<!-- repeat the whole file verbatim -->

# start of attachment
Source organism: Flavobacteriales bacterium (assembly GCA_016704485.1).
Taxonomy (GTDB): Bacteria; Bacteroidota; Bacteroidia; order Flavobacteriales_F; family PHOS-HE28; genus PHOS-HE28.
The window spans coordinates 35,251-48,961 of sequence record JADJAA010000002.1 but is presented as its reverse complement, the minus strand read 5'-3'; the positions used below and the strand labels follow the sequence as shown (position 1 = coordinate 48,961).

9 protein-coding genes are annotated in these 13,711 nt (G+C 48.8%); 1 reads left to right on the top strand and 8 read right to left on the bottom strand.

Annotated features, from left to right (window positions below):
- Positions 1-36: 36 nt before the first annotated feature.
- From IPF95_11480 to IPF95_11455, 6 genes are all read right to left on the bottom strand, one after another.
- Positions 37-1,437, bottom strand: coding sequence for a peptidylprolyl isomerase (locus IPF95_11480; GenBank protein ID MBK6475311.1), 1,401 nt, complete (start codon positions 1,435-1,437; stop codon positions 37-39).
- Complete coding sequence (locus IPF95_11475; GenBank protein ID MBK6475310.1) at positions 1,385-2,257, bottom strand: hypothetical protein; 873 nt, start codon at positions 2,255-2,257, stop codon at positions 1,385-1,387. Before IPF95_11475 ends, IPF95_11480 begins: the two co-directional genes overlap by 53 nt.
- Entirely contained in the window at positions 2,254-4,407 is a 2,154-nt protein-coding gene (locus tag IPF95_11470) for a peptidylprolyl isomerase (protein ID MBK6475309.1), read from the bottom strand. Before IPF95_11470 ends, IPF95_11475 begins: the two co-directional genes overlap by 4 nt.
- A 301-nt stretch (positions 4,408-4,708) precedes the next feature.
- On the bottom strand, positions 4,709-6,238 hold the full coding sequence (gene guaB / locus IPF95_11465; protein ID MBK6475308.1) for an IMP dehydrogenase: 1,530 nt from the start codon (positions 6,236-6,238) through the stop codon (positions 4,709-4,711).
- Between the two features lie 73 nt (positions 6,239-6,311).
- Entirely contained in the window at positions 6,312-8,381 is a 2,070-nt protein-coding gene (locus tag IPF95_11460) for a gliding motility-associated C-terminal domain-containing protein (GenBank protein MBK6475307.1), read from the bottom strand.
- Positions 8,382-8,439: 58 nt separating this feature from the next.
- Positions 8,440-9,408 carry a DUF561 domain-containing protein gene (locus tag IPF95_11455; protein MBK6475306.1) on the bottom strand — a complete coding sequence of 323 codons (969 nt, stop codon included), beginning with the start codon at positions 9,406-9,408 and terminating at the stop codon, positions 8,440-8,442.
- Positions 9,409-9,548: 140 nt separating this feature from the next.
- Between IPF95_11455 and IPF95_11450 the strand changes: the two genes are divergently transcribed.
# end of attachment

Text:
Source organism: Flavobacteriales bacterium (assembly GCA_016704485.1).
Taxonomy (GTDB): Bacteria; Bacteroidota; Bacteroidia; order Flavobacteriales_F; family PHOS-HE28; genus PHOS-HE28.
The window spans coordinates 35,251-48,961 of sequence record JADJAA010000002.1 but is presented as its reverse complement, the minus strand read 5'-3'; the positions used below and the strand labels follow the sequence as shown (position 1 = coordinate 48,961).

9 protein-coding genes are annotated in these 13,711 nt (G+C 48.8%); 1 reads left to right on the top strand and 8 read right to left on the bottom strand.

Annotated features, from left to right (window positions below):
- Positions 1-36: 36 nt before the first annotated feature.
- From IPF95_11480 to IPF95_11455, 6 genes are all read right to left on the bottom strand, one after another.
- Positions 37-1,437, bottom strand: coding sequence for a peptidylprolyl isomerase (locus IPF95_11480; GenBank protein ID MBK6475311.1), 1,401 nt, complete (start codon positions 1,435-1,437; stop codon positions 37-39).
- Complete coding sequence (locus IPF95_11475; GenBank protein ID MBK6475310.1) at positions 1,385-2,257, bottom strand: hypothetical protein; 873 nt, start codon at positions 2,255-2,257, stop codon at positions 1,385-1,387. Before IPF95_11475 ends, IPF95_11480 begins: the two co-directional genes overlap by 53 nt.
- Entirely contained in the window at positions 2,254-4,407 is a 2,154-nt protein-coding gene (locus tag IPF95_11470) for a peptidylprolyl isomerase (protein ID MBK6475309.1), read from the bottom strand. Before IPF95_11470 ends, IPF95_11475 begins: the two co-directional genes overlap by 4 nt.
- A 301-nt stretch (positions 4,408-4,708) precedes the next feature.
- On the bottom strand, positions 4,709-6,238 hold the full coding sequence (gene guaB / locus IPF95_11465; protein ID MBK6475308.1) for an IMP dehydrogenase: 1,530 nt from the start codon (positions 6,236-6,238) through the stop codon (positions 4,709-4,711).
- Between the two features lie 73 nt (positions 6,239-6,311).
- Entirely contained in the window at positions 6,312-8,381 is a 2,070-nt protein-coding gene (locus tag IPF95_11460) for a gliding motility-associated C-terminal domain-containing protein (GenBank protein MBK6475307.1), read from the bottom strand.
- Positions 8,382-8,439: 58 nt separating this feature from the next.
- Positions 8,440-9,408 carry a DUF561 domain-containing protein gene (locus tag IPF95_11455; protein MBK6475306.1) on the bottom strand — a complete coding sequence of 323 codons (969 nt, stop codon included), beginning with the start codon at positions 9,406-9,408 and terminating at the stop codon, positions 8,440-8,442.
- Positions 9,409-9,548: 140 nt separating this feature from the next.
- Between IPF95_11455 and IPF95_11450 the strand changes: the two genes are divergently transcribed.